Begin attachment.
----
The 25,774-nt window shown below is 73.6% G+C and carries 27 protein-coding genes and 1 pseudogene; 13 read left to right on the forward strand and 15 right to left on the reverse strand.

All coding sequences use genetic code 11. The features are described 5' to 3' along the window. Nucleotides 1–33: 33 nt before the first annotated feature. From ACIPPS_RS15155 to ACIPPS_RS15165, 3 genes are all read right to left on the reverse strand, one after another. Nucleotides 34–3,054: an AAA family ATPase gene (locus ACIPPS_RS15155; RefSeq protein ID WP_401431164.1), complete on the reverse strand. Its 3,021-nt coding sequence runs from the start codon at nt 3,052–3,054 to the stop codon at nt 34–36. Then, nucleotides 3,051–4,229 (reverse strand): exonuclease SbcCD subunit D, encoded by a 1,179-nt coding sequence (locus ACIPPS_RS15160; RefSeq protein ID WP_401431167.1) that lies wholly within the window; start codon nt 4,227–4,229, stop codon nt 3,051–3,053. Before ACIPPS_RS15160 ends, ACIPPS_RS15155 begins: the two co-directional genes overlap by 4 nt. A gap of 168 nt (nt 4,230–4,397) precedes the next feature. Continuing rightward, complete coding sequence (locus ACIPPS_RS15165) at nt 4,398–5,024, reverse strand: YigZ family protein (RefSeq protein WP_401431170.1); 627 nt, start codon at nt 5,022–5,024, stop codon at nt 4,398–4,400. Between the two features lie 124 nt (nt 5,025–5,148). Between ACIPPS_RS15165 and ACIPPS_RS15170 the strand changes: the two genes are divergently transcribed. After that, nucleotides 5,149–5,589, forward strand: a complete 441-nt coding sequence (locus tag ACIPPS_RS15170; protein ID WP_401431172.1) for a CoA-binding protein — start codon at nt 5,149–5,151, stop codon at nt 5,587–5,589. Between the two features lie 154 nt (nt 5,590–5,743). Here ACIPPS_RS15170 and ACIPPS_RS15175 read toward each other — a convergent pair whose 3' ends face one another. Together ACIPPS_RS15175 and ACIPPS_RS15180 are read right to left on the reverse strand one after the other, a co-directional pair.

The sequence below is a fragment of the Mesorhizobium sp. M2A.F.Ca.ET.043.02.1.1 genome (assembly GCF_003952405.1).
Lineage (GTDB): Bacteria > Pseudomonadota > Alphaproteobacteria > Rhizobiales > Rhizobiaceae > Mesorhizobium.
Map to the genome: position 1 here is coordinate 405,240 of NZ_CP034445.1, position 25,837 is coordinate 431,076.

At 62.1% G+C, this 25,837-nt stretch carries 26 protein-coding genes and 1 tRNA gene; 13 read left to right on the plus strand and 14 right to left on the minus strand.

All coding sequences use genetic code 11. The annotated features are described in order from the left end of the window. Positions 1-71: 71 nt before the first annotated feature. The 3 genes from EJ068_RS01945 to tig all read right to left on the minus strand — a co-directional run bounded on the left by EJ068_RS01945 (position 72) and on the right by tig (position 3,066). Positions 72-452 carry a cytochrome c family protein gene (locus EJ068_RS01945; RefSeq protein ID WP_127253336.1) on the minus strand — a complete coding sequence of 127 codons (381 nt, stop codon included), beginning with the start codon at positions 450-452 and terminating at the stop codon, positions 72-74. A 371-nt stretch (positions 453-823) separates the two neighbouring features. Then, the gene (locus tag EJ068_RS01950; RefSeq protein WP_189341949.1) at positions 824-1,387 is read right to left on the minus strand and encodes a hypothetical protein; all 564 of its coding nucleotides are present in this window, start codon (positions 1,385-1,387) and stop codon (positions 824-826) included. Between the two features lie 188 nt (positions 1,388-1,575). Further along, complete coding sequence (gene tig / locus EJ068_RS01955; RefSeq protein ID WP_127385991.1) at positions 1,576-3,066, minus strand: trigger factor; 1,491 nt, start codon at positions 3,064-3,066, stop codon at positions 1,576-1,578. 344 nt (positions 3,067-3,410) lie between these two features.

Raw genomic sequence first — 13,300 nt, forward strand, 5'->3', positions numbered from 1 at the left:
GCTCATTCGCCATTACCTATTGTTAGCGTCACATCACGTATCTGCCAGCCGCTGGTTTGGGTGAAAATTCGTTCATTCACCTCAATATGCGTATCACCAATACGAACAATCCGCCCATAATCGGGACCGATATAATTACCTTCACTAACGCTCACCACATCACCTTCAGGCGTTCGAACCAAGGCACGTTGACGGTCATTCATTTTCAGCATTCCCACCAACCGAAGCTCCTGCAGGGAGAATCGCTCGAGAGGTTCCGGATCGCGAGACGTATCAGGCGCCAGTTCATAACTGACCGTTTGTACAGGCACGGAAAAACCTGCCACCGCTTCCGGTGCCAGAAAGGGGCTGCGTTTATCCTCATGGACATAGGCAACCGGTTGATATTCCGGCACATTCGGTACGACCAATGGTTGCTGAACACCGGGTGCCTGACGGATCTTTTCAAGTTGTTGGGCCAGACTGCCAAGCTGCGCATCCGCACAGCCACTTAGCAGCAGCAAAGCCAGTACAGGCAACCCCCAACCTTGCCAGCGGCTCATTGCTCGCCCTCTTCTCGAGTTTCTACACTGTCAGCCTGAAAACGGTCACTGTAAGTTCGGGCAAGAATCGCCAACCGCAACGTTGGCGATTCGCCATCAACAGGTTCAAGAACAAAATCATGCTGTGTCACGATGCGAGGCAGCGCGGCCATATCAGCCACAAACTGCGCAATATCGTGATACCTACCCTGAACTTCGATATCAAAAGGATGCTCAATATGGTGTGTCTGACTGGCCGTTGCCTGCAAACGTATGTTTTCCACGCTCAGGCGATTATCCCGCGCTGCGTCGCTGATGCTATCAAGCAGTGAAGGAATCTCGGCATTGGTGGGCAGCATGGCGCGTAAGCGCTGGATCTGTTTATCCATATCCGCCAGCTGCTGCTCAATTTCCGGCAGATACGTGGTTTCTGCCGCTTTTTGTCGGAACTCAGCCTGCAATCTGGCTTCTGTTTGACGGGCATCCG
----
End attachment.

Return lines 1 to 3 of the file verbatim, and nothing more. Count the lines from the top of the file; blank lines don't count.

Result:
The 25,774-nt window shown below is 73.6% G+C and carries 27 protein-coding genes and 1 pseudogene; 13 read left to right on the forward strand and 15 right to left on the reverse strand.

All coding sequences use genetic code 11. The features are described 5' to 3' along the window. Nucleotides 1–33: 33 nt before the first annotated feature. From ACIPPS_RS15155 to ACIPPS_RS15165, 3 genes are all read right to left on the reverse strand, one after another. Nucleotides 34–3,054: an AAA family ATPase gene (locus ACIPPS_RS15155; RefSeq protein ID WP_401431164.1), complete on the reverse strand. Its 3,021-nt coding sequence runs from the start codon at nt 3,052–3,054 to the stop codon at nt 34–36. Then, nucleotides 3,051–4,229 (reverse strand): exonuclease SbcCD subunit D, encoded by a 1,179-nt coding sequence (locus ACIPPS_RS15160; RefSeq protein ID WP_401431167.1) that lies wholly within the window; start codon nt 4,227–4,229, stop codon nt 3,051–3,053. Before ACIPPS_RS15160 ends, ACIPPS_RS15155 begins: the two co-directional genes overlap by 4 nt. A gap of 168 nt (nt 4,230–4,397) precedes the next feature. Continuing rightward, complete coding sequence (locus ACIPPS_RS15165) at nt 4,398–5,024, reverse strand: YigZ family protein (RefSeq protein WP_401431170.1); 627 nt, start codon at nt 5,022–5,024, stop codon at nt 4,398–4,400. Between the two features lie 124 nt (nt 5,025–5,148). Between ACIPPS_RS15165 and ACIPPS_RS15170 the strand changes: the two genes are divergently transcribed. After that, nucleotides 5,149–5,589, forward strand: a complete 441-nt coding sequence (locus tag ACIPPS_RS15170; protein ID WP_401431172.1) for a CoA-binding protein — start codon at nt 5,149–5,151, stop codon at nt 5,587–5,589. Between the two features lie 154 nt (nt 5,590–5,743). Here ACIPPS_RS15170 and ACIPPS_RS15175 read toward each other — a convergent pair whose 3' ends face one another. Together ACIPPS_RS15175 and ACIPPS_RS15180 are read right to left on the reverse strand one after the other, a co-directional pair.

The sequence below is a fragment of the Mesorhizobium sp. M2A.F.Ca.ET.043.02.1.1 genome (assembly GCF_003952405.1).